Content Analysis of Emoji and Emoticon Use in Clinical Texting Systems

JAMA Netw Open. 2023 Jun 1;6(6):e2318140. doi: 10.1001/jamanetworkopen.2023.18140.


Importance: Emoji and emoticons are quickly becoming an omnipresent feature of virtual communication. As health care systems increasingly adopt clinical texting applications, it is critical to understand how clinicians use these ideograms with colleagues and how it may affect their interactions.

Objective: To evaluate the functions that emoji and emoticons serve in clinical text messages.

Design, setting, and participants: This qualitative study's content analysis of clinical text messages from a secure clinical messaging platform was conducted to assess the communicative function of emoji and emoticons. The analysis included messages sent by hospitalists to other health care clinicians. A subset of a random 1% sample of all message threads, which included at least 1 emoji or emoticon, on a clinical texting system used by a large, Midwestern US hospital from July 2020 until March 2021 were analyzed. A total of 80 hospitalists participated in the candidate threads.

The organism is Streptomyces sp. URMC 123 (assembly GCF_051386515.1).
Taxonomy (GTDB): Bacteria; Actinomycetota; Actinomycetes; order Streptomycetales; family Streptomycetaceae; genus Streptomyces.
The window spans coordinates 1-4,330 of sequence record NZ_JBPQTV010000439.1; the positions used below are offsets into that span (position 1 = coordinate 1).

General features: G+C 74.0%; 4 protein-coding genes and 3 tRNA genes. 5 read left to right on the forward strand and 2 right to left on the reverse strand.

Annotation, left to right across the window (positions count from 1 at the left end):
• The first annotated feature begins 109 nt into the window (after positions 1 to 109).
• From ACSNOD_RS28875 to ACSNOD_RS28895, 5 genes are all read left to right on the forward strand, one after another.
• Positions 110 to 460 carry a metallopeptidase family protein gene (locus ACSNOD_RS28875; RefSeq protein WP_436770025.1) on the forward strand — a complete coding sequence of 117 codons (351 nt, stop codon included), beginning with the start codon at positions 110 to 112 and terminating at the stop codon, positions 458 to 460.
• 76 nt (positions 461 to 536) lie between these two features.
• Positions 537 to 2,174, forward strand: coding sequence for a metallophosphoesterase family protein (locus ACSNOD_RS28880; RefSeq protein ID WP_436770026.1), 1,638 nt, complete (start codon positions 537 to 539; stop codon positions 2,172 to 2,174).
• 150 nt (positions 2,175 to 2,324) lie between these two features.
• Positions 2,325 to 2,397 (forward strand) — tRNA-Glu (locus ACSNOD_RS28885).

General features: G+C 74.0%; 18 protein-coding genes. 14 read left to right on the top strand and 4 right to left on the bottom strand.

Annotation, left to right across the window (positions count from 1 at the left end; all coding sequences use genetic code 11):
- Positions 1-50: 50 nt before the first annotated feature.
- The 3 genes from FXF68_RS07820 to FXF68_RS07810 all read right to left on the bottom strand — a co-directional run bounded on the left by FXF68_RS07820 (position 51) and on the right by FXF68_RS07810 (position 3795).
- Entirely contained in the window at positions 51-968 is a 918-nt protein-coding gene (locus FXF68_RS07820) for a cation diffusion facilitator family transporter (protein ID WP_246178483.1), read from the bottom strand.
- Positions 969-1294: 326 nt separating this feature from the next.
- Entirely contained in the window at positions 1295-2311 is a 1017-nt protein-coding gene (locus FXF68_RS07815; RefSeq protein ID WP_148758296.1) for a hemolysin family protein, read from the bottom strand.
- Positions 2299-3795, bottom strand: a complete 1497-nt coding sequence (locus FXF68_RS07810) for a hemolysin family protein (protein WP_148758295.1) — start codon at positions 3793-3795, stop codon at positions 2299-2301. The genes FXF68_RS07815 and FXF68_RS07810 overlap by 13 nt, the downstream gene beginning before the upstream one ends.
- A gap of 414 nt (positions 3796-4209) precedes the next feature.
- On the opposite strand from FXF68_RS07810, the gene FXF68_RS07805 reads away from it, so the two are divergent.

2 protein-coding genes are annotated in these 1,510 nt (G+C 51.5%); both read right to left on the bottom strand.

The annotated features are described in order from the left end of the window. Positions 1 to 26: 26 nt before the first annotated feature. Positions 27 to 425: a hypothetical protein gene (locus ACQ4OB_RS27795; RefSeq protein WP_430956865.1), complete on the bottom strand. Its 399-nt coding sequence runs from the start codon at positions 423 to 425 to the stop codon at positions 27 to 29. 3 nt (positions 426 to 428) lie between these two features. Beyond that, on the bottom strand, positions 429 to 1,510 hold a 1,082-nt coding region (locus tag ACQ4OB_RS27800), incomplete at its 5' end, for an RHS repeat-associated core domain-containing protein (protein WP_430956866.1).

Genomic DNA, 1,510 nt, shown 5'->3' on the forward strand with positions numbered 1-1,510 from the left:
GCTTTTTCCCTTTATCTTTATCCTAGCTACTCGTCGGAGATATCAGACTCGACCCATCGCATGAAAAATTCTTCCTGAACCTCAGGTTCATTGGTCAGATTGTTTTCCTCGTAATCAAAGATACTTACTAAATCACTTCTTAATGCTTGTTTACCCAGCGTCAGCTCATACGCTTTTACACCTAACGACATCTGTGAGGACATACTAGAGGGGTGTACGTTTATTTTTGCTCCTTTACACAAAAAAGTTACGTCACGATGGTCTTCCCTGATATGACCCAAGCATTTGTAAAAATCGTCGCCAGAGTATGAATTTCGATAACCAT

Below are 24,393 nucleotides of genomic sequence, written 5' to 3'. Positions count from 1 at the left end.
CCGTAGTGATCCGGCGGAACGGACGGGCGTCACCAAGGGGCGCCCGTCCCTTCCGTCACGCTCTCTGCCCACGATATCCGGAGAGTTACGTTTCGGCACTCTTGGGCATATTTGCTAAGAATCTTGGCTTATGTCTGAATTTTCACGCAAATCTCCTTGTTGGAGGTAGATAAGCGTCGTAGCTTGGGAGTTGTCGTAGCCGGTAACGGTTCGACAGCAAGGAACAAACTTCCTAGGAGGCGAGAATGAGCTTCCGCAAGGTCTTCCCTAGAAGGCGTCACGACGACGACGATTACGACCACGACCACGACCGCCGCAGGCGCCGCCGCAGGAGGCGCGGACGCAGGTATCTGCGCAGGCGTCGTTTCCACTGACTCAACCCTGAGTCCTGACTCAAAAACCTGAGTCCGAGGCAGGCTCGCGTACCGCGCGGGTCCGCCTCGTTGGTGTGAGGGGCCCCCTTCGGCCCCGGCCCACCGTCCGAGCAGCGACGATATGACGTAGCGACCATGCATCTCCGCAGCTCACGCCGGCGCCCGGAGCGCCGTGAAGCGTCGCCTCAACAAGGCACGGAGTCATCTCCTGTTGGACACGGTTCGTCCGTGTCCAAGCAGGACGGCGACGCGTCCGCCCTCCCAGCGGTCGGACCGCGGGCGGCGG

Main outcomes: Whether and what kind of emoji or emoticon was deployed in each reviewed thread was tabulated by the study team. The communicative function of each emoji and emoticon was assessed according to a prespecified coding scheme.

Results: A total of 80 hospitalists (49 [61%] male; 30 [37%] Asian, 5 [6%] Black or African American, 2 [3%] Hispanic or Latinx, 42 [53%] White; of 41 with age data, 13 [32%] aged 25-34 years, 19 [46%] aged 35-44 years) participated in the 1319 candidate threads. Within the sample of 1319 threads, 7% of threads (155 unique messages) contained at least 1 emoji or emoticon. The majority (94 [61%]) functioned emotively, that is, conveyed the internal state of the sender, and 49 (32%) served to open, maintain, or close communication. No evidence was identified that they caused confusion or were seen as inappropriate.

Conclusions and relevance: This qualitative study found that when clinicians use emoji and emoticons in secure clinical texting systems, these symbols function primarily to convey new and interactionally salient information. These results suggest that concerns about the professionalism of emoji and emoticon use may be unwarranted.

Publication types

  • Research Support, Non-U.S. Gov't

MeSH terms

  • Adult
  • Asian
  • Black People
  • Black or African American
  • Communication
  • Emotions
  • Female
  • Hispanic or Latino
  • Hospitalists*
  • Humans
  • Male
  • Physician-Patient Relations
  • Text Messaging*
  • White